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New EU-Funded "Super Internet" Project Launches In Dublin

TECH CENTRAL, IRISH INDEPENDENT (Ireland), LA STAMPA (Italy)

Worldcrunch

DUBLIN - The European Union is banking on broadband.

More than eight million euros in EU funding have been awarded to a project that promises to “revolutionize” broadband in Europe. According to Tech Central, the DISCUS project aims to address issues at the heart of the fiber-optic broadband provision: the growing demand for services like high-definition video streaming and gaming.

A three-year project based in Trinity College in Dublin, DISCUS will bring together 13 industry and academic partners from Ireland, Belgium, Germany, Spain, Italy, UK, Sweden and France. La Stampa says the head of the project is Italian Marco Ruffini, who wants to change broadband forever.

The project will explore "new ways" to use fiber optics to build what it calls a "simplified broadband network that will provide ultra-high speed internet" says the Irish Independent.

On the DISCUS official site, Irish Minister for Communication Pat Rabbitte is quoted as saying: "Strengthening Europe’s digital economy by advancing areas such as a high speed broadband rollout is a priority for the Irish Presidency of the EU. This pan European telecommunications project led by our own researchers here at CTVR at Trinity will provide concrete results for the benefit of both Ireland and Europe and demonstrates the critical links between research and enterprise that lead ultimately to jobs creation."

But why is this project important? It demonstrates how the EU can contribute to research, as well as illustrating how it is good to put more money into the EU budget, rather than less says La Stampa.

The total investment in this project is 11.7 million euros, of which 8.1 million euros has been contributed by the EU. The remainder has been provided by other partners, including Telecom Italia and Nokia.

L-R Head of CTVR, Professor Linda Doyle; TCD Provost, Dr Patrick Prendergast; Minister for Communications, Energy and Natural Resources, Pat Rabbitte; CTVR lead academic of the project, Dr Marco Ruffini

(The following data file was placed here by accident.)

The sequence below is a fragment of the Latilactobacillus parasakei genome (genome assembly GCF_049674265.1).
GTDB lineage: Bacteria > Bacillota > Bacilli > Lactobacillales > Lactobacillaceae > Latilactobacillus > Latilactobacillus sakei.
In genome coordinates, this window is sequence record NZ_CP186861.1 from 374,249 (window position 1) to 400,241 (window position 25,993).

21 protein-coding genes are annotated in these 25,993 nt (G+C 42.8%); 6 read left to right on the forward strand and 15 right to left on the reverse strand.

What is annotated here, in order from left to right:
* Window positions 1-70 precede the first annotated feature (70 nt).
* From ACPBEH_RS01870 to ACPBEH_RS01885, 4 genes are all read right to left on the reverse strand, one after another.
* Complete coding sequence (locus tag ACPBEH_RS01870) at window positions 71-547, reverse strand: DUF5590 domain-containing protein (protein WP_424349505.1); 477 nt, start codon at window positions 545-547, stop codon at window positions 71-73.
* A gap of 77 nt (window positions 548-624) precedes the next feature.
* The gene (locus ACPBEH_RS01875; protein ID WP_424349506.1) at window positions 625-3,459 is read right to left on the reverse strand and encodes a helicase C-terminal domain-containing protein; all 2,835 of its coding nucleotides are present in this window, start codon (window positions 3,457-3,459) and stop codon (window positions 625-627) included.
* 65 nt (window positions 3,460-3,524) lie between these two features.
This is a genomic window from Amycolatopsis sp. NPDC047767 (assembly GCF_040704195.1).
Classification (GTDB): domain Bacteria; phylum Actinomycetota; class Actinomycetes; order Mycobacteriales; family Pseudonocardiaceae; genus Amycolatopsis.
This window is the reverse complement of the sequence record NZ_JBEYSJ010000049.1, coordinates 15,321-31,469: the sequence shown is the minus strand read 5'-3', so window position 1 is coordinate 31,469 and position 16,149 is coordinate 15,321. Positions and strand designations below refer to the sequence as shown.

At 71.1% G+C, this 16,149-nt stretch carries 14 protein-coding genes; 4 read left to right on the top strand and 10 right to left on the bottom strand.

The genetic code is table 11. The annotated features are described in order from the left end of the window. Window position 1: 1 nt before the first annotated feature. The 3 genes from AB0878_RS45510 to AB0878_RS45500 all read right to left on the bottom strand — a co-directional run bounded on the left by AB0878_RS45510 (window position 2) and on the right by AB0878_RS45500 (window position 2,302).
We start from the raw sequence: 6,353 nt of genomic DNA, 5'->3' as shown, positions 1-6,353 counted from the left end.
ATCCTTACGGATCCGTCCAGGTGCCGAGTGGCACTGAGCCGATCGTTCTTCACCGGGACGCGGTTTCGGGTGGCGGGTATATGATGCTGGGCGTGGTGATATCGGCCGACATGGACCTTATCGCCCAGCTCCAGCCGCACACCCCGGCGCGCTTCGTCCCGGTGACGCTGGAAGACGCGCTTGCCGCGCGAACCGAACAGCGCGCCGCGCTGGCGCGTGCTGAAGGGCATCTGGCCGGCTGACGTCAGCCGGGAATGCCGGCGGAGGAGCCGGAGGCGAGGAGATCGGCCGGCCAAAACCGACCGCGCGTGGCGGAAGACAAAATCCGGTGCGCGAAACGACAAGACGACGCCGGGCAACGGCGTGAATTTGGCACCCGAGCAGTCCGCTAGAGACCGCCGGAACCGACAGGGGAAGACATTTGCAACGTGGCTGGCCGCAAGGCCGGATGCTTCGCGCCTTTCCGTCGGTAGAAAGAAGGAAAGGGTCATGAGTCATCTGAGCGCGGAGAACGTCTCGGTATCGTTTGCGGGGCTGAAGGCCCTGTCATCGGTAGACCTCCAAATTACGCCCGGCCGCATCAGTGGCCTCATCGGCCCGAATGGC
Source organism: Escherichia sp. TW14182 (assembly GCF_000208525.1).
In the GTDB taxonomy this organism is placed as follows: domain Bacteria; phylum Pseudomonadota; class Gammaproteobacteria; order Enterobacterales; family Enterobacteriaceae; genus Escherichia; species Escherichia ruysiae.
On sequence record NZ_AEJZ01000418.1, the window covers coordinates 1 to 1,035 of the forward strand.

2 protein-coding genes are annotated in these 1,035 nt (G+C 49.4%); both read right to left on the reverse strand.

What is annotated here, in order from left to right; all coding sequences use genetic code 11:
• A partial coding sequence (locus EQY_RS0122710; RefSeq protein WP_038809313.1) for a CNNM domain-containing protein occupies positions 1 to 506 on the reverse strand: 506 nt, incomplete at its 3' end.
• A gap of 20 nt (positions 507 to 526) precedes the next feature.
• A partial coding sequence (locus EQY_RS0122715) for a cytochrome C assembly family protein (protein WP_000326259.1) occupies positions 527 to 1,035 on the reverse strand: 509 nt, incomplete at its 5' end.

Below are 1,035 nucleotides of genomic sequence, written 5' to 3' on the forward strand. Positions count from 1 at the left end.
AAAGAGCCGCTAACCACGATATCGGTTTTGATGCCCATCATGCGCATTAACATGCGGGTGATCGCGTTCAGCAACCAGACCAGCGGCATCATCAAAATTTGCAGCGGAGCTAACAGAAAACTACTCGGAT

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Geopolitics

Utter Pessimism, What Israelis And Palestinians Share In Common

Right now, according to a joint survey of Israelis and Palestinians, hopes for a peaceful solution of coexistence simply don't exist. The recent spate of violence is confirmation of the deepest kind of pessimism on both sides for any solution other than domination of the other.

An old Palestinian protester waves Palestinian flag while he confronts the Israeli soldiers during the demonstration against Israeli settlements in the village of Beit Dajan near the West Bank city of Nablus.

A Palestinian protester confronts Israeli soldiers during the demonstration against Israeli settlements in the West Bank village of Beit Dajan on Jan. 6.

Pierre Haski

-Analysis-

PARIS — Just before the latest outbreak of violence between Israelis and Palestinians, a survey of public opinion among the two peoples provided a key to understanding the current situation unfolding before our eyes.

It was a joint study, entitled "Palestinian-Israeli Pulse", carried out by two research centers, one Israeli, the other Palestinian, which for years have been regularly asking the same questions to both sides.

The result is disastrous: not only is the support for the two-state solution — Israel and Palestine side by side — at its lowest point in two decades, but there is now a significant share of opinion on both sides that favors a "non-democratic" solution, i.e., a single state controlled by either the Israelis or Palestinians.

This captures the absolute sense of pessimism commonly felt regarding the chances of the two-state option ever being realized, which currently appears to be our grim reality today. But the results are also an expression of the growing acceptance on both sides that it is inconceivable for either state to live without dominating the other — and therefore impossible to live in peace.

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